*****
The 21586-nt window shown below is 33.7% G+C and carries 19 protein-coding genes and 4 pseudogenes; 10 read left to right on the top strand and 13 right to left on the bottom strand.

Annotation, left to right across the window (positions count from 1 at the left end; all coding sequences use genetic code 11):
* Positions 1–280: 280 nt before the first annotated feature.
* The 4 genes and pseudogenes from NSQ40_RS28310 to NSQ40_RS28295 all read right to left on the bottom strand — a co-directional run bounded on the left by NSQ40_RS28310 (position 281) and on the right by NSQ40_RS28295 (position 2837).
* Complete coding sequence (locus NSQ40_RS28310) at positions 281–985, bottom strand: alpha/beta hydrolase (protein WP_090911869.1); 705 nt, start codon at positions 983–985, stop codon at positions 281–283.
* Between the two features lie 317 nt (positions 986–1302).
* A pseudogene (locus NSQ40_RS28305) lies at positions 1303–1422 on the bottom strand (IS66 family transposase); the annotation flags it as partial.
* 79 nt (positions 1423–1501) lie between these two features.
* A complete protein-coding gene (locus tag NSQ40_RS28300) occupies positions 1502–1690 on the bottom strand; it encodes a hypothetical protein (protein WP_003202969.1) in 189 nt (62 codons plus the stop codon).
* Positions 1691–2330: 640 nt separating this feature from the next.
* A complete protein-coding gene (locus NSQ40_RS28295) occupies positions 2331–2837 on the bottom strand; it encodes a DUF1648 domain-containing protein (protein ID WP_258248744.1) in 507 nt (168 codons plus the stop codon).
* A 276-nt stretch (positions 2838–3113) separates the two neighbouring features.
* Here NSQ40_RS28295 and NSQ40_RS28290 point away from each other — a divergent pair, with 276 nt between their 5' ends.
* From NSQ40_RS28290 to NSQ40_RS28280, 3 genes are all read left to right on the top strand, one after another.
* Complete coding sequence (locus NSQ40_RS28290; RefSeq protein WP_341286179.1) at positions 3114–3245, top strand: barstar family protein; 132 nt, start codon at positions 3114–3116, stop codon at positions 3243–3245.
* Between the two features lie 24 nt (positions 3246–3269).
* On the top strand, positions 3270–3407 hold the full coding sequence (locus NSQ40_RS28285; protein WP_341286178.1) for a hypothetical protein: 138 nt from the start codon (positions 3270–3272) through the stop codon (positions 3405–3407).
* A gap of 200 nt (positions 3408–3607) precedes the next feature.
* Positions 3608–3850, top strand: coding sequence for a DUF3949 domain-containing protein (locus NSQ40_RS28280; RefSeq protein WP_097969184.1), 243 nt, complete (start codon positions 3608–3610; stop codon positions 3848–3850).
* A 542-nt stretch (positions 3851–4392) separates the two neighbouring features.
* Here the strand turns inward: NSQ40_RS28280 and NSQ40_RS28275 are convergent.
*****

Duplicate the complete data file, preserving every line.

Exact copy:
The 21586-nt window shown below is 33.7% G+C and carries 19 protein-coding genes and 4 pseudogenes; 10 read left to right on the top strand and 13 right to left on the bottom strand.

Annotation, left to right across the window (positions count from 1 at the left end; all coding sequences use genetic code 11):
* Positions 1–280: 280 nt before the first annotated feature.
* The 4 genes and pseudogenes from NSQ40_RS28310 to NSQ40_RS28295 all read right to left on the bottom strand — a co-directional run bounded on the left by NSQ40_RS28310 (position 281) and on the right by NSQ40_RS28295 (position 2837).
* Complete coding sequence (locus NSQ40_RS28310) at positions 281–985, bottom strand: alpha/beta hydrolase (protein WP_090911869.1); 705 nt, start codon at positions 983–985, stop codon at positions 281–283.
* Between the two features lie 317 nt (positions 986–1302).
* A pseudogene (locus NSQ40_RS28305) lies at positions 1303–1422 on the bottom strand (IS66 family transposase); the annotation flags it as partial.
* 79 nt (positions 1423–1501) lie between these two features.
* A complete protein-coding gene (locus tag NSQ40_RS28300) occupies positions 1502–1690 on the bottom strand; it encodes a hypothetical protein (protein WP_003202969.1) in 189 nt (62 codons plus the stop codon).
* Positions 1691–2330: 640 nt separating this feature from the next.
* A complete protein-coding gene (locus NSQ40_RS28295) occupies positions 2331–2837 on the bottom strand; it encodes a DUF1648 domain-containing protein (protein ID WP_258248744.1) in 507 nt (168 codons plus the stop codon).
* A 276-nt stretch (positions 2838–3113) separates the two neighbouring features.
* Here NSQ40_RS28295 and NSQ40_RS28290 point away from each other — a divergent pair, with 276 nt between their 5' ends.
* From NSQ40_RS28290 to NSQ40_RS28280, 3 genes are all read left to right on the top strand, one after another.
* Complete coding sequence (locus NSQ40_RS28290; RefSeq protein WP_341286179.1) at positions 3114–3245, top strand: barstar family protein; 132 nt, start codon at positions 3114–3116, stop codon at positions 3243–3245.
* Between the two features lie 24 nt (positions 3246–3269).
* On the top strand, positions 3270–3407 hold the full coding sequence (locus NSQ40_RS28285; protein WP_341286178.1) for a hypothetical protein: 138 nt from the start codon (positions 3270–3272) through the stop codon (positions 3405–3407).
* A gap of 200 nt (positions 3408–3607) precedes the next feature.
* Positions 3608–3850, top strand: coding sequence for a DUF3949 domain-containing protein (locus NSQ40_RS28280; RefSeq protein WP_097969184.1), 243 nt, complete (start codon positions 3608–3610; stop codon positions 3848–3850).
* A 542-nt stretch (positions 3851–4392) separates the two neighbouring features.
* Here the strand turns inward: NSQ40_RS28280 and NSQ40_RS28275 are convergent.